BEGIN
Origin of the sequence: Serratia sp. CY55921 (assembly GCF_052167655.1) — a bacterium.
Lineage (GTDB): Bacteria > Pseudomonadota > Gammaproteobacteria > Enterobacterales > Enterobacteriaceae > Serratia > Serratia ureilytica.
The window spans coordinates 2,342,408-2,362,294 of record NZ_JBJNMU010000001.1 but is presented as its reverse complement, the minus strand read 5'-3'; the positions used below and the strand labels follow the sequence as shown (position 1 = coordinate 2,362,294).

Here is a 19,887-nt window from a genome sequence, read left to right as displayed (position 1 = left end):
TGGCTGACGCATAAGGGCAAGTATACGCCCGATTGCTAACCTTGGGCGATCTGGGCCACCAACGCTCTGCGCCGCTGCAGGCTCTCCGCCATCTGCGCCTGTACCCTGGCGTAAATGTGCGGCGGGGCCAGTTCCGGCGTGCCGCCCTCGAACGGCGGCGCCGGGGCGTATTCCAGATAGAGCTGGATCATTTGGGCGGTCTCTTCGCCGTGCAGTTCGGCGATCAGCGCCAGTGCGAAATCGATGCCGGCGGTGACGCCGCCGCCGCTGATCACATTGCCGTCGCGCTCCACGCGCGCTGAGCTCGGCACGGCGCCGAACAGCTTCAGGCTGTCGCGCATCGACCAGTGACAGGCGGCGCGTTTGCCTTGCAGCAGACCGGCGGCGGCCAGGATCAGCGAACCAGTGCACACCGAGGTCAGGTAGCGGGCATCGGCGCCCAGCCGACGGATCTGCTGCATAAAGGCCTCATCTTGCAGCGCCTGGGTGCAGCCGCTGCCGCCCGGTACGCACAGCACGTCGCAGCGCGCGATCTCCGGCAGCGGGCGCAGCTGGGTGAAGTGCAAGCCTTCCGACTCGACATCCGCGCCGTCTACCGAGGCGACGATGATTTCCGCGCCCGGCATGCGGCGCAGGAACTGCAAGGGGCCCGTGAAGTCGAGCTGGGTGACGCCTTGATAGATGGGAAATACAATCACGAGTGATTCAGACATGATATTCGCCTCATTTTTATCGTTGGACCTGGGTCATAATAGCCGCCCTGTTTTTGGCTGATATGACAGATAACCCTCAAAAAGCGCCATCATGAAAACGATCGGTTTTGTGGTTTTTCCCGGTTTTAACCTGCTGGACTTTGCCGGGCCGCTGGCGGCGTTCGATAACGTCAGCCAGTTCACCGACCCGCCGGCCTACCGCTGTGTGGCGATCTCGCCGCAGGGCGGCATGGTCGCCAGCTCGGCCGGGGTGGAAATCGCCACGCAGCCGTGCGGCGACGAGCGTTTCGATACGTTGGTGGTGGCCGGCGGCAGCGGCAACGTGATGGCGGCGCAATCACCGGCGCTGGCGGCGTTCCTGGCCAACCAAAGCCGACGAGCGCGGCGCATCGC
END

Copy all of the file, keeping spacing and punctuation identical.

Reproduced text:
Origin of the sequence: Serratia sp. CY55921 (assembly GCF_052167655.1) — a bacterium.
Lineage (GTDB): Bacteria > Pseudomonadota > Gammaproteobacteria > Enterobacterales > Enterobacteriaceae > Serratia > Serratia ureilytica.
The window spans coordinates 2,342,408-2,362,294 of record NZ_JBJNMU010000001.1 but is presented as its reverse complement, the minus strand read 5'-3'; the positions used below and the strand labels follow the sequence as shown (position 1 = coordinate 2,362,294).

Here is a 19,887-nt window from a genome sequence, read left to right as displayed (position 1 = left end):
TGGCTGACGCATAAGGGCAAGTATACGCCCGATTGCTAACCTTGGGCGATCTGGGCCACCAACGCTCTGCGCCGCTGCAGGCTCTCCGCCATCTGCGCCTGTACCCTGGCGTAAATGTGCGGCGGGGCCAGTTCCGGCGTGCCGCCCTCGAACGGCGGCGCCGGGGCGTATTCCAGATAGAGCTGGATCATTTGGGCGGTCTCTTCGCCGTGCAGTTCGGCGATCAGCGCCAGTGCGAAATCGATGCCGGCGGTGACGCCGCCGCCGCTGATCACATTGCCGTCGCGCTCCACGCGCGCTGAGCTCGGCACGGCGCCGAACAGCTTCAGGCTGTCGCGCATCGACCAGTGACAGGCGGCGCGTTTGCCTTGCAGCAGACCGGCGGCGGCCAGGATCAGCGAACCAGTGCACACCGAGGTCAGGTAGCGGGCATCGGCGCCCAGCCGACGGATCTGCTGCATAAAGGCCTCATCTTGCAGCGCCTGGGTGCAGCCGCTGCCGCCCGGTACGCACAGCACGTCGCAGCGCGCGATCTCCGGCAGCGGGCGCAGCTGGGTGAAGTGCAAGCCTTCCGACTCGACATCCGCGCCGTCTACCGAGGCGACGATGATTTCCGCGCCCGGCATGCGGCGCAGGAACTGCAAGGGGCCCGTGAAGTCGAGCTGGGTGACGCCTTGATAGATGGGAAATACAATCACGAGTGATTCAGACATGATATTCGCCTCATTTTTATCGTTGGACCTGGGTCATAATAGCCGCCCTGTTTTTGGCTGATATGACAGATAACCCTCAAAAAGCGCCATCATGAAAACGATCGGTTTTGTGGTTTTTCCCGGTTTTAACCTGCTGGACTTTGCCGGGCCGCTGGCGGCGTTCGATAACGTCAGCCAGTTCACCGACCCGCCGGCCTACCGCTGTGTGGCGATCTCGCCGCAGGGCGGCATGGTCGCCAGCTCGGCCGGGGTGGAAATCGCCACGCAGCCGTGCGGCGACGAGCGTTTCGATACGTTGGTGGTGGCCGGCGGCAGCGGCAACGTGATGGCGGCGCAATCACCGGCGCTGGCGGCGTTCCTGGCCAACCAAAGCCGACGAGCGCGGCGCATCGC